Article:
Diana was the valedictorian of her eighth-grade class at Mother of Our Redeemer Catholic School in Miami. As part of her graduation speech, she reflected on how far she came during her nine years at the school. She remembered not being able to speak English when she entered kindergarten and how she could at the end of that school year.
By the eighth grade she knew why her parents moved to the United States.
“I’m very grateful for everything they have done,” she said. “They did not have to go through that, but they did for me and my sister and our futures.”
Once in Miami, Roberto entered nursing school, juggling a full-time job and his family with his studies. He is now a nurse at Memorial Regional Hospital in Hollywood.
Earning top grades was Diana’s way of saying, “Thank you” for the opportunity of an education.
“That’s a maturity level you don’t see a lot of in high school,” Falcon said. “She appreciates what her parents have done for her.”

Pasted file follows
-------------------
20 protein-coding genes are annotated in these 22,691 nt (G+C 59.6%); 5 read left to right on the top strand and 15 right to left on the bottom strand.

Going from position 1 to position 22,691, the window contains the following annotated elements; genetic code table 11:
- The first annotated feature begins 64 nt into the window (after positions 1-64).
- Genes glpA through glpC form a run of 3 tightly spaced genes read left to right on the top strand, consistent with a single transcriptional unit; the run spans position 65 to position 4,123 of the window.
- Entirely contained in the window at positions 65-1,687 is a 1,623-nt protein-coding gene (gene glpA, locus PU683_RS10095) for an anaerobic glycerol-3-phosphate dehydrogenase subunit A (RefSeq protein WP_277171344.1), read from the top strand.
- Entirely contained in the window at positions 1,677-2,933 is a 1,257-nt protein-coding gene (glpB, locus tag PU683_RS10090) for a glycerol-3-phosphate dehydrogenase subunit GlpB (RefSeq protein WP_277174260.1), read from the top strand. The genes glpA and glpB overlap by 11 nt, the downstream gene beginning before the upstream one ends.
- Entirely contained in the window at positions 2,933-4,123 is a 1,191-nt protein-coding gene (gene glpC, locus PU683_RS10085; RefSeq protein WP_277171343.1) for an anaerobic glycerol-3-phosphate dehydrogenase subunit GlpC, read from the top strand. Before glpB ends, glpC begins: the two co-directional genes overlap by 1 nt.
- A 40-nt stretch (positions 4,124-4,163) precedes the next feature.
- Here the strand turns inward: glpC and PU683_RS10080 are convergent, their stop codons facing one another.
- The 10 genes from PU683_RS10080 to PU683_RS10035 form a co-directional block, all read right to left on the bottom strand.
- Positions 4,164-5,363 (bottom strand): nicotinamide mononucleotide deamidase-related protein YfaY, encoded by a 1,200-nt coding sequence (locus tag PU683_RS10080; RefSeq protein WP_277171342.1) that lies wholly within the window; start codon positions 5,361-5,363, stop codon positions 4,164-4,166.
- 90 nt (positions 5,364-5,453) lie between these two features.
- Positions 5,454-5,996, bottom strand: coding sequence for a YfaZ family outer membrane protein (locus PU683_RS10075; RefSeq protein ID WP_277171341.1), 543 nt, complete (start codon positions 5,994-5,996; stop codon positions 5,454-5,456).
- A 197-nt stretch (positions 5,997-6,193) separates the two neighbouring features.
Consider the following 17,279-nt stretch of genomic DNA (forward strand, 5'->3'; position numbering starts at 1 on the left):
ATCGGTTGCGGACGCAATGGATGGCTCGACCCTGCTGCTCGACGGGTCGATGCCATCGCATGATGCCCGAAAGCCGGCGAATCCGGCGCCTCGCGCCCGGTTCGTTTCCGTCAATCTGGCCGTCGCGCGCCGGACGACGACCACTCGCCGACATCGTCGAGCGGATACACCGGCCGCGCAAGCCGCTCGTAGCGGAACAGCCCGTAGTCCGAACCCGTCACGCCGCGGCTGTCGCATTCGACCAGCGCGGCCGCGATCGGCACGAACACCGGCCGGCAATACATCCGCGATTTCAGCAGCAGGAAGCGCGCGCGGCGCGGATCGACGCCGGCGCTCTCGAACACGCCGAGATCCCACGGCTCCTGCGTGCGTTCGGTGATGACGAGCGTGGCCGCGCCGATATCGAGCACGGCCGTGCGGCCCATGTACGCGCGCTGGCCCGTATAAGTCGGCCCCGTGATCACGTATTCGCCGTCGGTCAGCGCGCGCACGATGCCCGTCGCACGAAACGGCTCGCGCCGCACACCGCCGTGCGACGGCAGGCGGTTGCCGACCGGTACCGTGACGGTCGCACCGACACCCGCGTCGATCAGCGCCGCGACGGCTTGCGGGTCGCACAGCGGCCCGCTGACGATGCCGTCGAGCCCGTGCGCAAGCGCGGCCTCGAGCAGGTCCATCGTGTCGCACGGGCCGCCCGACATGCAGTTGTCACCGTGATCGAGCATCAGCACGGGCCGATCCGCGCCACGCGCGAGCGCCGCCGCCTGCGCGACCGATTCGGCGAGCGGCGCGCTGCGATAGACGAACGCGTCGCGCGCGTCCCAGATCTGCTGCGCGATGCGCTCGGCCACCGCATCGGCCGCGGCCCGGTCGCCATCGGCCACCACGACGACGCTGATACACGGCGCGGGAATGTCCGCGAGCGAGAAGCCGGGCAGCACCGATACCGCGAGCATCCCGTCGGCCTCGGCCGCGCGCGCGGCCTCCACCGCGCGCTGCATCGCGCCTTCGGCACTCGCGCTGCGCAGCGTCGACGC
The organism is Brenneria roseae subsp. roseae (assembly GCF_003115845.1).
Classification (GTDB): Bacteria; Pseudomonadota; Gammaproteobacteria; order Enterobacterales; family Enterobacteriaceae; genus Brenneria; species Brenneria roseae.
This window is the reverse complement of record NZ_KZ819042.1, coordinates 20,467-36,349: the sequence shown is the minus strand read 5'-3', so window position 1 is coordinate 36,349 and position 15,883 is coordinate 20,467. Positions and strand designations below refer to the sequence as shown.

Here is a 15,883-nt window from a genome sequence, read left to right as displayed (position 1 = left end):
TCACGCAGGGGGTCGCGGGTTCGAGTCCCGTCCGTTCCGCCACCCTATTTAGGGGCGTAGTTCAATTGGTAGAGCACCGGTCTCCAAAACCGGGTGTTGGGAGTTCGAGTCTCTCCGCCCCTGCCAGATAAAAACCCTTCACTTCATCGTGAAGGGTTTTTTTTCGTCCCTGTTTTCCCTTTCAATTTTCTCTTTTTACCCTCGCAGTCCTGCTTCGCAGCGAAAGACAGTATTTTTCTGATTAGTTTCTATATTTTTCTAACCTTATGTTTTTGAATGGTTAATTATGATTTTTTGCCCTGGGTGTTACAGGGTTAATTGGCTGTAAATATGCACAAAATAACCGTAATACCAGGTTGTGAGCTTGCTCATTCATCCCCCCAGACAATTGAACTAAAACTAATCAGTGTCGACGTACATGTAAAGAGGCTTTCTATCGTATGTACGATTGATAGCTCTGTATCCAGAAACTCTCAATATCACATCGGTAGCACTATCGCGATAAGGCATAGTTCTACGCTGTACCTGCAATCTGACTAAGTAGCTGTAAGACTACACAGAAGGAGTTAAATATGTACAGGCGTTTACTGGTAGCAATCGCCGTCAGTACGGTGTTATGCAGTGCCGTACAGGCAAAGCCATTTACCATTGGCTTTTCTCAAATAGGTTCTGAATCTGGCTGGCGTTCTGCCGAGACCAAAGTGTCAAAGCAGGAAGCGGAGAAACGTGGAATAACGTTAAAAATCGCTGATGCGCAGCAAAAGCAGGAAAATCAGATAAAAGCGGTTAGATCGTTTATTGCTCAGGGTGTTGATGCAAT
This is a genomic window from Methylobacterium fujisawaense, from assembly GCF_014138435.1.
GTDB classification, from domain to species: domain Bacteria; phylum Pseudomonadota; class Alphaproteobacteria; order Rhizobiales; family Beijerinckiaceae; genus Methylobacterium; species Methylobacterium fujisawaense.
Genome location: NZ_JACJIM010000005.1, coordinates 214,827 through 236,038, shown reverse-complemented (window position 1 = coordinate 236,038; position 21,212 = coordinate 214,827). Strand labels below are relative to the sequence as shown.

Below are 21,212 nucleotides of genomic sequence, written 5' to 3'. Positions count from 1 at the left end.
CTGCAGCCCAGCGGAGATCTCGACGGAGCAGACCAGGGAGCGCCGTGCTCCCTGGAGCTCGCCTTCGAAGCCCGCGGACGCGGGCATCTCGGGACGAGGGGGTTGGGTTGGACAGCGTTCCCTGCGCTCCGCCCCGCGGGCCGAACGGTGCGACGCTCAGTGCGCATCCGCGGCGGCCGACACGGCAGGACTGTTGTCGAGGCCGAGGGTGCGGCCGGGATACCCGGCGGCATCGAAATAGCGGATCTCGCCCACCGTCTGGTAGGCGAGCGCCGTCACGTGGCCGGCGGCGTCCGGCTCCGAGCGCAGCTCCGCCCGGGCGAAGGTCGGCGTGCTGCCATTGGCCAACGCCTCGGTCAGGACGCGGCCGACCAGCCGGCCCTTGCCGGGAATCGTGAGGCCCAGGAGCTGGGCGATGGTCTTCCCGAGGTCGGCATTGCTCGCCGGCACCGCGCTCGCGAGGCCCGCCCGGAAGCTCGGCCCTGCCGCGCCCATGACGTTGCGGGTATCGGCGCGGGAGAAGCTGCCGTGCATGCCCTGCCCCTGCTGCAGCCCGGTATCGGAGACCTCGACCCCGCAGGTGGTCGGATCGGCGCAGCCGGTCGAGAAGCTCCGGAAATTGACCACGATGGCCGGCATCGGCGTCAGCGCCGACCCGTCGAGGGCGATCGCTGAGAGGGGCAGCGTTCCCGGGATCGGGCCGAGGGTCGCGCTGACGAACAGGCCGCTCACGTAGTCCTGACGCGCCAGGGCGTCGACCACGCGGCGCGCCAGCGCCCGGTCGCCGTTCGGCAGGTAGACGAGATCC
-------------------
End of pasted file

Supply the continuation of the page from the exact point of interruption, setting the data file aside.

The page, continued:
Roger Mooney, communications, manager, can be reached at rmooney@SUFS.org.
BY ROGER MOONEY
FORT MYERS, Florida – Zechariah Edwards sat inside the principal’s office at Sonshine Christian Academy one morning during the final days of his senior year and talked about his future.
“I want to be a missionary,” he said.
“That’s a pretty good question.”
After a few moments of thought, he said, “As a Christian, I feel I have to spread the word to people who don’t know.”
That’s a pretty good answer.
Zech, 17, has a vision for his future that is evolving. He’s not unlike a lot of recent high school graduates in that way. Not too long ago he thought of becoming a doctor. Then a math teacher. Now, a missionary.
“Now I’m set on that,” he said.
Zech was the valedictorian of his graduating class at Sonshine Christian, a K-12 private school in Fort Myers where he attended on a Florida Tax Credit Scholarship, made possible by corporate donations to Step Up For Students.
He received the Super Senior Award at this year’s Rising Stars Awards event. Hosted by Step Up, Rising Stars recognizes students in four categories: Outstanding Character, High Achievement, Turnaround Student and Super Senior. A Super Senior demonstrates academic achievement, leadership, community service and extra-curricular activities.